A lot of people believe it’s the big things that kill a relationship, such as an affair or abuse. Others figure relationships that fail suffer the “death of a thousand cuts” demise, crumbling beneath the weight of multiple small offenses and betrayals accumulated over time. Often, however, a slow drift apart is often the culprit and couples fail to notice before the gap between them is too great or troublesome to overcome. Then the big betrayals or series of small cuts begin that signal the end of love.
In our last article, Salvaging the Police Marriage we began looking at how drifting apart is one of the biggest threats long-term relationships face, and also how the best way to combat it is to rethink the idea of what it means to love. Specifically, we stressed that, contrary to how most people like to think of love as a noun - as simply an emotion we feel – instead it is a verb, or something we continuously do. Here, we are going to give some direct, but general (you can fill in your own details of how you go about accomplishing them), steps you can begin today to defeat the threat of drifting apart.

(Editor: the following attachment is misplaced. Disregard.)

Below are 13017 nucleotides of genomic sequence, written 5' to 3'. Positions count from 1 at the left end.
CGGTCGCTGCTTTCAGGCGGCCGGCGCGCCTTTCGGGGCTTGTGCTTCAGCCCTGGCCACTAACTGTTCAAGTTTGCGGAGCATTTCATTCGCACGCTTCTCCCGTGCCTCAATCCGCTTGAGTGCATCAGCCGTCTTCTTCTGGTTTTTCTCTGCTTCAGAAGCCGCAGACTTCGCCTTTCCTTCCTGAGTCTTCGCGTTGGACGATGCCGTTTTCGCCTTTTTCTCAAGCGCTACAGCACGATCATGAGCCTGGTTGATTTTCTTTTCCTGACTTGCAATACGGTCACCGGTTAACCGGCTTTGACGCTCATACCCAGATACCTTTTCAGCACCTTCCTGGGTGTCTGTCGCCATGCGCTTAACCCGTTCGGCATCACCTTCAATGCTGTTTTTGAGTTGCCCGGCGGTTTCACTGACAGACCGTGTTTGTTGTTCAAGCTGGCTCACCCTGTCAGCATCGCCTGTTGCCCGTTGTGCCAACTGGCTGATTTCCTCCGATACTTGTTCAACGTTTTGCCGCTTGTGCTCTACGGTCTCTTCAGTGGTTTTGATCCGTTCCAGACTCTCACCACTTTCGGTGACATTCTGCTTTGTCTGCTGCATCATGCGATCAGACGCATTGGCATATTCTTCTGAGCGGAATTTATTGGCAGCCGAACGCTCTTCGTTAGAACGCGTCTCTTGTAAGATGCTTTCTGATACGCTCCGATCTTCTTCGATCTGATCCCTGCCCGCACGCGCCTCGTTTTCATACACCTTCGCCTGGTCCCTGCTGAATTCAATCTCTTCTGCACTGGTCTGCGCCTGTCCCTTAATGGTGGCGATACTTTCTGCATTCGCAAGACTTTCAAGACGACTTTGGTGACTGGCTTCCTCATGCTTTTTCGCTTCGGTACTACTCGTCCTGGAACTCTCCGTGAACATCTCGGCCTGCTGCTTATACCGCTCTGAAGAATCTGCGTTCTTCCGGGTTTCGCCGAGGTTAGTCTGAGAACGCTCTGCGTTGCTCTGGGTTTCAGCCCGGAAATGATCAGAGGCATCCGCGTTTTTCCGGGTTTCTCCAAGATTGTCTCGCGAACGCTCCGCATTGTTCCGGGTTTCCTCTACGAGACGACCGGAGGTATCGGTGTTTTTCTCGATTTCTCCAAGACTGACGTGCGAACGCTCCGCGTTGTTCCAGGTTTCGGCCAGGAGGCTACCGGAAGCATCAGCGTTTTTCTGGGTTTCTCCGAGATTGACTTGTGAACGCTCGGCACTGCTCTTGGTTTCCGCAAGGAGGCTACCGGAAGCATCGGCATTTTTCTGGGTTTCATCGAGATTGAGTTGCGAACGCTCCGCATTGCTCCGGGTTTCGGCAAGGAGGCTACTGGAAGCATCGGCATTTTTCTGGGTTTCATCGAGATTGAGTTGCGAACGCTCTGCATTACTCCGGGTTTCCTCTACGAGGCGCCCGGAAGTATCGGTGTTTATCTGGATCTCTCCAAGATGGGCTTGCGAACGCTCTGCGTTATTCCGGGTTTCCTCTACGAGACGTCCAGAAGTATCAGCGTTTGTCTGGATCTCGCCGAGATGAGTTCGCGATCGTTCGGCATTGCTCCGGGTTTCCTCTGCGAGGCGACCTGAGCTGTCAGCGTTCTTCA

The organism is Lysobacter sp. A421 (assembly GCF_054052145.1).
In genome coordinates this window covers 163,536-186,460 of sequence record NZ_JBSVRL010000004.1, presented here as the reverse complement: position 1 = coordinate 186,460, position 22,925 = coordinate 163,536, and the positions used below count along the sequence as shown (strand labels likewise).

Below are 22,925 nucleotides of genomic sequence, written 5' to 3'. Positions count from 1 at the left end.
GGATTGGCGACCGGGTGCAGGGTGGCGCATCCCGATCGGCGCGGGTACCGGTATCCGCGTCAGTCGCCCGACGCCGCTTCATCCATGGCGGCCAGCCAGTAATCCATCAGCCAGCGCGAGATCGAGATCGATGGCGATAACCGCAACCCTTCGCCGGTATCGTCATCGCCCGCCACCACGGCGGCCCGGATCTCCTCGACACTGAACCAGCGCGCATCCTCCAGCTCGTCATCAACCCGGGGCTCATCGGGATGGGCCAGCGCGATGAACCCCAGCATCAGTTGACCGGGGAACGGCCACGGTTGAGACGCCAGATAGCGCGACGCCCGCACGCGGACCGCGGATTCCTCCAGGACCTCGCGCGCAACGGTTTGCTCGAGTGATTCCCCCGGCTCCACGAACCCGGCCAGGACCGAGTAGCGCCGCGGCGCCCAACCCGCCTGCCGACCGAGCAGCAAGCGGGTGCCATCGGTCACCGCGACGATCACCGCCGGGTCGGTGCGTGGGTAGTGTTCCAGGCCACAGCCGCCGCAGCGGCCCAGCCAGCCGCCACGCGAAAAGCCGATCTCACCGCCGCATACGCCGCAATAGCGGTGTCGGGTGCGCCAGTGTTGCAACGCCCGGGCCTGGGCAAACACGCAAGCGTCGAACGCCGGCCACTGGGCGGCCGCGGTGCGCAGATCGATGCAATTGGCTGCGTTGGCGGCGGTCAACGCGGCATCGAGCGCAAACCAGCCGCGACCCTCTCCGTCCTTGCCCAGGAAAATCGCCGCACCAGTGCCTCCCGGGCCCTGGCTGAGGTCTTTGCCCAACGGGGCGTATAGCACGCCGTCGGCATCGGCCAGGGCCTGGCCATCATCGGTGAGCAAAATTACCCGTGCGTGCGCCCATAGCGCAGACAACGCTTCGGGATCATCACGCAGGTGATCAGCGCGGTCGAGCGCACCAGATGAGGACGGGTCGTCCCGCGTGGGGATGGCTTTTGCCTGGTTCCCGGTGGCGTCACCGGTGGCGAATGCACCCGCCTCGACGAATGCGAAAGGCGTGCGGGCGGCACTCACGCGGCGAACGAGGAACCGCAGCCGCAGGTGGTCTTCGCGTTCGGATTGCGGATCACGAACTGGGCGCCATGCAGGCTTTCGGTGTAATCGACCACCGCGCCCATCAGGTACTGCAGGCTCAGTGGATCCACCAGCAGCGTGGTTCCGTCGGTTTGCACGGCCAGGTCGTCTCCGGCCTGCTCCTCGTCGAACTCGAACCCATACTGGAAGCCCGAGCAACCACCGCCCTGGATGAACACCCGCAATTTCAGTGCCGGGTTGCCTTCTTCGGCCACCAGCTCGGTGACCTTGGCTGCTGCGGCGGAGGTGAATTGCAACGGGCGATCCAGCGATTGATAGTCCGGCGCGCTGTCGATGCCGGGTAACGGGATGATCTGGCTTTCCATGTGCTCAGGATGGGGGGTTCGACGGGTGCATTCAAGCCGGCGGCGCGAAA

Acknowledge the problem
The first step in fixing any problem is always the same, whether it’s that strange noise coming from under your car’s hood or that you and your spouse are becoming little more than cordial roommates. We must first acknowledge that the problem exists. Unfortunately, too many of us prefer turning a blind eye to the difficult or inconvenient issues that spring up, hoping they just go away. A little less easy-listening and a little more Black Sabbath, played very loudly, and maybe that noise will just go away! All couples go through times like these, right? We’ve always been best friends as well as lovers, so this will straighten itself out, won’t it?